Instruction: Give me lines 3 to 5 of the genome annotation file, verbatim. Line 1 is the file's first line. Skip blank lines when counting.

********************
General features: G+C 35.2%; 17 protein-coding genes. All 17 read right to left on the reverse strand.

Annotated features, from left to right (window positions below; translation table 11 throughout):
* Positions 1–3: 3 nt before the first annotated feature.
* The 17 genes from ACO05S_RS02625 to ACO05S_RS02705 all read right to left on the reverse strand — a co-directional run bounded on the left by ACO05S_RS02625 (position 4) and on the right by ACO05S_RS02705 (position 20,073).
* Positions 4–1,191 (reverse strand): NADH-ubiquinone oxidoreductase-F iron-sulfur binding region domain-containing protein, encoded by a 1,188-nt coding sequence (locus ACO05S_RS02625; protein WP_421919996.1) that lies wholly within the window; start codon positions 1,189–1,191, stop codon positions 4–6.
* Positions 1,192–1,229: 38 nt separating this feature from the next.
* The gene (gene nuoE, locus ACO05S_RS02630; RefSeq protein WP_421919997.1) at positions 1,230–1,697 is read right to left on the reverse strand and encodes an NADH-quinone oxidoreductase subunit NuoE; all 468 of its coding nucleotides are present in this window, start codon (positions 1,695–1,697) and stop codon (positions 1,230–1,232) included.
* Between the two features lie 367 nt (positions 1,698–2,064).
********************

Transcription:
* Positions 1–3: 3 nt before the first annotated feature.
* The 17 genes from ACO05S_RS02625 to ACO05S_RS02705 all read right to left on the reverse strand — a co-directional run bounded on the left by ACO05S_RS02625 (position 4) and on the right by ACO05S_RS02705 (position 20,073).
* Positions 4–1,191 (reverse strand): NADH-ubiquinone oxidoreductase-F iron-sulfur binding region domain-containing protein, encoded by a 1,188-nt coding sequence (locus ACO05S_RS02625; protein WP_421919996.1) that lies wholly within the window; start codon positions 1,189–1,191, stop codon positions 4–6.